• September 1994: Ontario premier Bob Rae’s government passes employment equity legislation, fulfilling a prominent plank in the platform that catapulted his New Democratic Party to a surprise victory in the 1990 election.
  • 1995: The Conservative government of premier Mike Harris repeals the Employment Equity Act.
  • 1997: The Supreme Court Of Canada rules that all hospitals must provide free sign language interpretation services to deaf patients.
  • 2001: The Ontario Human Rights Commission orders Famous Players to make three landmark theatres in Toronto wheelchair accessible. The ruling finds the lack of full access violates the rights of the complainants, including Toronto Star reporter Barbara Turnbull.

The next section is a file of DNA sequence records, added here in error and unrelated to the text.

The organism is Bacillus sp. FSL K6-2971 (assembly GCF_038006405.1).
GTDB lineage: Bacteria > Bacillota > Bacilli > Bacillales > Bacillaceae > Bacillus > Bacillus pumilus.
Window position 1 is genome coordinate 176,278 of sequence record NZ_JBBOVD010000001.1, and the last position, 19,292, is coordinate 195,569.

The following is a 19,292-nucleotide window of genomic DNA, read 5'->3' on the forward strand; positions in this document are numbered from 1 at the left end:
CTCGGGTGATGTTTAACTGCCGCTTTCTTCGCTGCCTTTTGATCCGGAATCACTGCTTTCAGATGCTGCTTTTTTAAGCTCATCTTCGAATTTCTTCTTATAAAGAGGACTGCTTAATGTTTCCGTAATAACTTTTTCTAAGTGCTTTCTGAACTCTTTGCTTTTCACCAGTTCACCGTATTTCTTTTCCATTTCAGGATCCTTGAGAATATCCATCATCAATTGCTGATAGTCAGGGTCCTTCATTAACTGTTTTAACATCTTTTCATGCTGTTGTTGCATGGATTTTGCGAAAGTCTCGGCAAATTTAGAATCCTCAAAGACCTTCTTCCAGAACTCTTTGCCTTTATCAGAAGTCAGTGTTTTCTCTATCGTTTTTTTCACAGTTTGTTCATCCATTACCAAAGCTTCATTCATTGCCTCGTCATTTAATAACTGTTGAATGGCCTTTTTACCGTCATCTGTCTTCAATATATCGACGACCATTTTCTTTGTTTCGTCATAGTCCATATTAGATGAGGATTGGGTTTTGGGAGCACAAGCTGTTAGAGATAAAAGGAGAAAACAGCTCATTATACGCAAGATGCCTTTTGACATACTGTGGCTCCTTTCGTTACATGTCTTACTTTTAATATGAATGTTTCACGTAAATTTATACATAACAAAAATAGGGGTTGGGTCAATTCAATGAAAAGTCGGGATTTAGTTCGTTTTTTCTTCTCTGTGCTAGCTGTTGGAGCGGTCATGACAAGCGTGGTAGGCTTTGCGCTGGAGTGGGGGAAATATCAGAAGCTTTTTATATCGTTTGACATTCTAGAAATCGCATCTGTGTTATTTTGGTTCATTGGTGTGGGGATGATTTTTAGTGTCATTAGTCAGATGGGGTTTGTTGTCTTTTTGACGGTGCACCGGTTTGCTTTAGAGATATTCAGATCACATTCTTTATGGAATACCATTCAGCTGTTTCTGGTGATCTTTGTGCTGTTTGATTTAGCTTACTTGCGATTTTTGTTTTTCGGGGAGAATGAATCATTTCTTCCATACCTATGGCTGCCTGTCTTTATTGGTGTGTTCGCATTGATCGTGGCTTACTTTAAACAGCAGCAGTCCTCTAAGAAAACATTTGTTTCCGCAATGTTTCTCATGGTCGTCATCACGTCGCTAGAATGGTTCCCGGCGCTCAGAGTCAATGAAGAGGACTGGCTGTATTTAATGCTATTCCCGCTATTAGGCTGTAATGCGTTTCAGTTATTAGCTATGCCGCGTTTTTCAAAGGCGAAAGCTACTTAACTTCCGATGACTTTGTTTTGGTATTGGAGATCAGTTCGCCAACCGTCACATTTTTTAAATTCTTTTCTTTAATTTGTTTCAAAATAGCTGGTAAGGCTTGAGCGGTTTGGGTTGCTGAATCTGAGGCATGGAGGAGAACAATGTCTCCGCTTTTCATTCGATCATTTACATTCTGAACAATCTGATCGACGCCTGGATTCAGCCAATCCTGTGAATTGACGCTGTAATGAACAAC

• 2003: 29 Ontario families launch a $100 million lawsuit against the province because their autistic children are being denied costly intensive behaviour therapy after age 6.
  • June 2004: Winnipeg Conservative Steven Fletcher becomes the first quadriplegic to win a seat in the House of Commons.
  • April 2005: The Ontario Superior Court rules the province violated the rights of children with autism by denying them intensive behaviour therapy on the basis of age. The province appeals the decision and wins in 2006.
  • May 2005: The Ontario Court of Appeal strikes down part of a law that allows employers to deny severance packages to disabled workers who can no longer continue in their jobs. The court says the legislation violates the Charter rights of people with disabilities.